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  • Jan 9
    Seattle fans don’t need to worry about Russell Wilson.

    The Seahawks quarterback didn’t neglect his football duties during his week
    at spring training with the New York Yankees.

    Wilson did his offseason gridiron drills each morning with his trainer before
    taking the baseball field.

    ”I’m definitely not sitting on the
    couch ,”
    Wilson said.

    Monday, Tuesday, Thursday and Friday are heavy days for Wilson, with
    Wednesday and Saturday light days and Sunday typically off.

    Wilson, who took batting practice with Giancarlo Stanton and Aaron Judge
    during his final Yankees’ workout Saturday, gave an autographed football to all
    of his teammates.

    A former minor league infielder, the Yankees acquired him from Texas last
    month and wanted to observe his leadership skills. He wanted to soak up the
    attitude of a franchise with 27 World Series titles.

    Wilson did get an unexpected at-bat in Friday’s game against Atlanta,
    striking out on a 2-2 pitch from left-hander Max Fried.

    The 29-year-old Wilson led the Seahawks to the Super Bowl title after the
    2013 season.

    NOTES: Luis Severino had a strong three-inning simulated game, striking out
    seven and allowing two hits. Third in last season’s AL Cy Young Award
    voting ,
    the right-hander threw 37 of 47 pitches for strikes.

    Severino said an opening day start would mean a lot.

    ”For now, I’m not thinking about that,” Severino said. ”Working on my

    Severino could make his first spring training start Thursday against

    More AP baseball:

    Rookie right-hander Freddy Peralta seems to make history every time he steps
    on the mound for the Milwaukee Brewers barely weeks into his major league

    Fittingly enough, too, since he’s about to face a Cincinnati Reds pitching
    staff — mainly, reliever Michael Lorenzen — that is doing some pretty historic
    things themselves. Only with their bats and not their arms.

    The 22-year-old Peralta is 3-0 with a 1.59 ERA in his first four major league
    starts, including two in which he has struck out 10 or more and allowed only one
    hit. He’s the first pitcher in baseball’s live-ball ERA to do that, and the
    first Brewers pitcher to have two such games in a career.

    How good has Peralta been? He has permitted more than two hits in only one of
    the four starts. In 22 2/3 innings, he has allowed only seven hits and struck
    out 35.

    Peralta is the first major league pitcher since at least 1908 to give up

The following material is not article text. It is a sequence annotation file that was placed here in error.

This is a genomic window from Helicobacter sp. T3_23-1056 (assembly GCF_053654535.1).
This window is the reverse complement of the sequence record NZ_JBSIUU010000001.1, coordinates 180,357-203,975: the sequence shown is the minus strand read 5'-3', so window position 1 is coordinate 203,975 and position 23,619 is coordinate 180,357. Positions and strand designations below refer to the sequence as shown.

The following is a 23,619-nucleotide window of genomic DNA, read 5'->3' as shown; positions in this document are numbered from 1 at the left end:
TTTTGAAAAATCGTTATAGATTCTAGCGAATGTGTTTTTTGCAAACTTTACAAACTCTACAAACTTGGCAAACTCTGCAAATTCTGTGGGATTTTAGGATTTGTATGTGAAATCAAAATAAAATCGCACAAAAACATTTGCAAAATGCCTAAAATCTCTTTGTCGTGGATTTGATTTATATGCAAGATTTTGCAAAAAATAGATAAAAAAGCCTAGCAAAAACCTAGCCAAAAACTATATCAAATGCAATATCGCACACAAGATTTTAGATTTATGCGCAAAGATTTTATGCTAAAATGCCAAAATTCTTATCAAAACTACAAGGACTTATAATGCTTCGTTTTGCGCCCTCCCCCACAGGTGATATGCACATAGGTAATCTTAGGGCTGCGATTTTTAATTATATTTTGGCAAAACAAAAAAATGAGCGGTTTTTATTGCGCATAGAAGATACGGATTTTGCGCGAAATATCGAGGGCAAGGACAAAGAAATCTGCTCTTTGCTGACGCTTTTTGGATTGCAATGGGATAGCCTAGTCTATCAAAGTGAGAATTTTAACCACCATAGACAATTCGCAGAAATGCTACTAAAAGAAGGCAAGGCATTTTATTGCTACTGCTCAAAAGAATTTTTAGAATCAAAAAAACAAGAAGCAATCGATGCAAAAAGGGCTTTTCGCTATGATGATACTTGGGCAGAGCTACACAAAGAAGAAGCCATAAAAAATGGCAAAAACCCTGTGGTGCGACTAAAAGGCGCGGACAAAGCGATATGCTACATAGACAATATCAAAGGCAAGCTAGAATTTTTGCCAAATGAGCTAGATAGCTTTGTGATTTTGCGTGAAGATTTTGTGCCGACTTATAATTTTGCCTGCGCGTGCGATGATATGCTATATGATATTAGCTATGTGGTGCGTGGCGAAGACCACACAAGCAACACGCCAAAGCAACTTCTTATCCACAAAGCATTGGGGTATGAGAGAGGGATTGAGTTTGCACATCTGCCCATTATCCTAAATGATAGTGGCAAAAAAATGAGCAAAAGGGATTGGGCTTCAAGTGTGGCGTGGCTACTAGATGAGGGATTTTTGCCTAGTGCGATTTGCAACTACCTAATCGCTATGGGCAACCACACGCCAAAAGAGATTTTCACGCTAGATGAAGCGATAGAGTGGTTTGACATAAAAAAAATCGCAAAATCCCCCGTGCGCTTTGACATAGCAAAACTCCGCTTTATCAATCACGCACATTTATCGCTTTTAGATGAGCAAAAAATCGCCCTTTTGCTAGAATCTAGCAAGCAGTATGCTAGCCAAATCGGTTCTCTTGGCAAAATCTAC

three hits or fewer and strike out at least five in each of his first four
    career games.

    “His stuff looks electric from center
    field ,
    and you can see that in the swings and takes and called strikeouts,” Brewers
    outfielder Christian Yelich told reporters after Peralta pitched seven shutout
    innings of one-hit ball to beat the Kansas City Royals 5-1 on Tuesday. “He’s
    been great every time he goes out there, and hopefully that continues.”

    Peralta is doing it without an overpowering fastball, like so many other
    young pitchers are today. He’s throwing his four-seam fastball at an average
    velocity of 91.2 mph, or about what an average starter threw 15 years or so

    “He’s got a high spin rate and the ball just kind of jumps at you, even
    though it’s 92 mph,” Royals manager Ned Yost said.

    If the last-place Reds can get to Peralta on Sunday at Great American Ball
    Park — and no team has yet — they would split a four-game series in which they
    lost the first two games.

    Cincinnati bounced back from a 3-2 deficit Saturday with an eight-run seventh
    inning powered by a pinch-grand slam from Lorenzen off a Jacobs Barnes fastball
    and went on to win 12-3 for its 10th victory in 13 games.

    “Michael Lorenzen was pretty special,” Reds interim manager Jim Riggleman

    Pinch-hit grand slams are rare enough. But by a pitcher?

    What’s even more remarkable is Lorenzen also homered Friday night during an
    8-2 Brewers victory, and he homered in his previous at-bat before that while
    pinch hitting against the Chicago Cubs on June 24.

    “I love playing
    baseball ,”
    Lorenzen said. “Every day, I look forward to contributing in some form.”

    That’s three homers in the last three at-bats for Lorenzen, who’s quickly
    becoming the National League’s bullpen equivalent of the Angels’
    multi-dimensional Shohei Ohtani.

    Lorenzen is 1-0 with a 1.93 ERA in 15 games, and he’s 4-for-6 at the plate.
    He’s the first pitcher with multiple pinch homers in a season since Brooks
    Kieschnick in 2003 — and he has done it in only a week.

    “The guy’s swinging the bat really well, that’s for sure,” Brewers manager
    Craig Counsell said. “We treat him as a position player. Obviously, we’ve got to
    make some adjustments … he’s swinging it well.”

    Then there’s this: No Reds pitcher had hit a grand slam in 59 years, or since
    Bob Purkey in 1959, until starter Anthony DeScalfani did it June 23 against the
    Now ,
    Reds pitchers have hit grand slams twice in eight days.

    Lorenzen’s homer was more than enough for the Reds to overcome Eric Thames‘
    14th home run against them in the two seasons and his fourth this season — the
    first three of which were game-winners.

    Only two of the Reds’ 15 hits Saturday were for extra bases — Lorenzen’s
    homer and a Scooter Gennett double — but they were 8-for-16 with runners in
    scoring position.

    Peralta will go up against veteran right-hander Matt Harvey (3-5), who has
    recently given the Reds a glimpse of his former dominating self with the New
    York Mets. He has won each of his last two starts, giving up three runs in 12
    2/3 innings, after going 0-3 in his previous four starts.